In this lively evocation of a noisy, busy treetop rookery the ‘Parliament’ of the series title takes on a more localised meaning, as the collective noun for rooks (corvus frugilegus) is in fact a ‘Parliament’, referring to the folk myth that the birds hold communal court sessions to adjudicate on the theft by houseproud rooks of twigs from neighbouring nests to strengthen their own.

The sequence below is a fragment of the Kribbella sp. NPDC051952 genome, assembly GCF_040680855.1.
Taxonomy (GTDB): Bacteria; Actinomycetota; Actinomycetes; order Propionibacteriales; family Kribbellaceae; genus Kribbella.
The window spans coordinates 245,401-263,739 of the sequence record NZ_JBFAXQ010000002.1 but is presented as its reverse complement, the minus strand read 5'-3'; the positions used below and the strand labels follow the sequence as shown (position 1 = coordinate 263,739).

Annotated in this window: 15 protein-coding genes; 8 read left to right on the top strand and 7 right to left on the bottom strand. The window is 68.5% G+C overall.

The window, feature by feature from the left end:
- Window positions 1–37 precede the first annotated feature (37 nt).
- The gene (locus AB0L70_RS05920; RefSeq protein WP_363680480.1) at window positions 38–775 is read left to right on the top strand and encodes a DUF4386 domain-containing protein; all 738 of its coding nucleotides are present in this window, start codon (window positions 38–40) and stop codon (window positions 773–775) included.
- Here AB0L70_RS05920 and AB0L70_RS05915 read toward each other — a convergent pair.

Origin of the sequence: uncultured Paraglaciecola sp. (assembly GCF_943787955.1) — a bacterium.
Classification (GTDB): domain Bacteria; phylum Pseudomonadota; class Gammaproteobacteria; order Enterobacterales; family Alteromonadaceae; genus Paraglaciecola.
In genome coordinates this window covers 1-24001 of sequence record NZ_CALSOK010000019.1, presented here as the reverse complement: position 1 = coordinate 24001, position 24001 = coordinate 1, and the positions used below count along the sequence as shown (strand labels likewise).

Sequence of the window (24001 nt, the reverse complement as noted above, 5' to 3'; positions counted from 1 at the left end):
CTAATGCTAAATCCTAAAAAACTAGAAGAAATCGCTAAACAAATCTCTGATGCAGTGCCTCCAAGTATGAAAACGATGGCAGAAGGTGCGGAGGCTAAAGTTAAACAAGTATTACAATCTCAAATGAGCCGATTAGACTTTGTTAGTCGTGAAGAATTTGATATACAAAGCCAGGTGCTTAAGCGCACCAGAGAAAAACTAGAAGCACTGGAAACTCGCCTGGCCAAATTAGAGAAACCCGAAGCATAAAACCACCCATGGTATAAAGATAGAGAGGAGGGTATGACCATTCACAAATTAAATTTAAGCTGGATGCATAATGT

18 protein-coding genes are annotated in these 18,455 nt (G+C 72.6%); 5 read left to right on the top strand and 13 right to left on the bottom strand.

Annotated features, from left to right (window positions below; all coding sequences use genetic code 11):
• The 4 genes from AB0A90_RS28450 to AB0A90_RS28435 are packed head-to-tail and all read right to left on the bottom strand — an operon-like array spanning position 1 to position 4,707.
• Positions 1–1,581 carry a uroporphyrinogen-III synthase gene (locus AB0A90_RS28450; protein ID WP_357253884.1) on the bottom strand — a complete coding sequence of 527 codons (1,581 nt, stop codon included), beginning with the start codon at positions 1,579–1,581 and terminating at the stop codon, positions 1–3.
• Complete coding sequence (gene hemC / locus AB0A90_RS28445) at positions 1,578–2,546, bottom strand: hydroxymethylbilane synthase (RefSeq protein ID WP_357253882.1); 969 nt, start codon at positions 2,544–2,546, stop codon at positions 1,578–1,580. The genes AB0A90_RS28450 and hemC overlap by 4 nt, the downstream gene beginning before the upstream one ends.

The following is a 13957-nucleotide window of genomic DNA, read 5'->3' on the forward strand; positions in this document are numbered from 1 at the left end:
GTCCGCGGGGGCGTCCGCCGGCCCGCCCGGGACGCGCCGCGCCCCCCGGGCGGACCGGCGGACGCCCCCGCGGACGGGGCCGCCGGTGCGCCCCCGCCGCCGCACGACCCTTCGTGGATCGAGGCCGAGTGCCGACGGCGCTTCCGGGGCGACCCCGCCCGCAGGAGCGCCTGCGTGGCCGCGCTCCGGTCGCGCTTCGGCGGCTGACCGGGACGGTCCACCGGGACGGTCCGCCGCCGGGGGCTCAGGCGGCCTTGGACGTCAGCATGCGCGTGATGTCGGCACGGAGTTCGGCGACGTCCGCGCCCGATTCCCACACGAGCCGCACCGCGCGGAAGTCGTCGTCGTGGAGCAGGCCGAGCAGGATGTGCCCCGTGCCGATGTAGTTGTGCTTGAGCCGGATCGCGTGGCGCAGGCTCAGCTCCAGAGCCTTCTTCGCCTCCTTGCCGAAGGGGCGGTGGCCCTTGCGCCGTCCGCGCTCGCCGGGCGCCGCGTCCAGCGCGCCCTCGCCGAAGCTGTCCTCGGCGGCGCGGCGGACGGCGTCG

In our age of political turmoil, the rooks resonate closer to home. Is our human Parliament a a solemn gathering of trusted delegates for the people or a rabble of birds squabbling over twigs? Is it sovereign? As globalisation advances, what does sovereignty – that elusive quality at the heart of much recent political division – mean to us anyway? The artist’s parliament of rooks seems both bathetic in its parochialism and yet also a poignant call to greater political participation from all of us. We are invited, maybe, to turn away from political tribalism toward a recognition that we are all rooks, and thus the parliament of rooks concerns us all.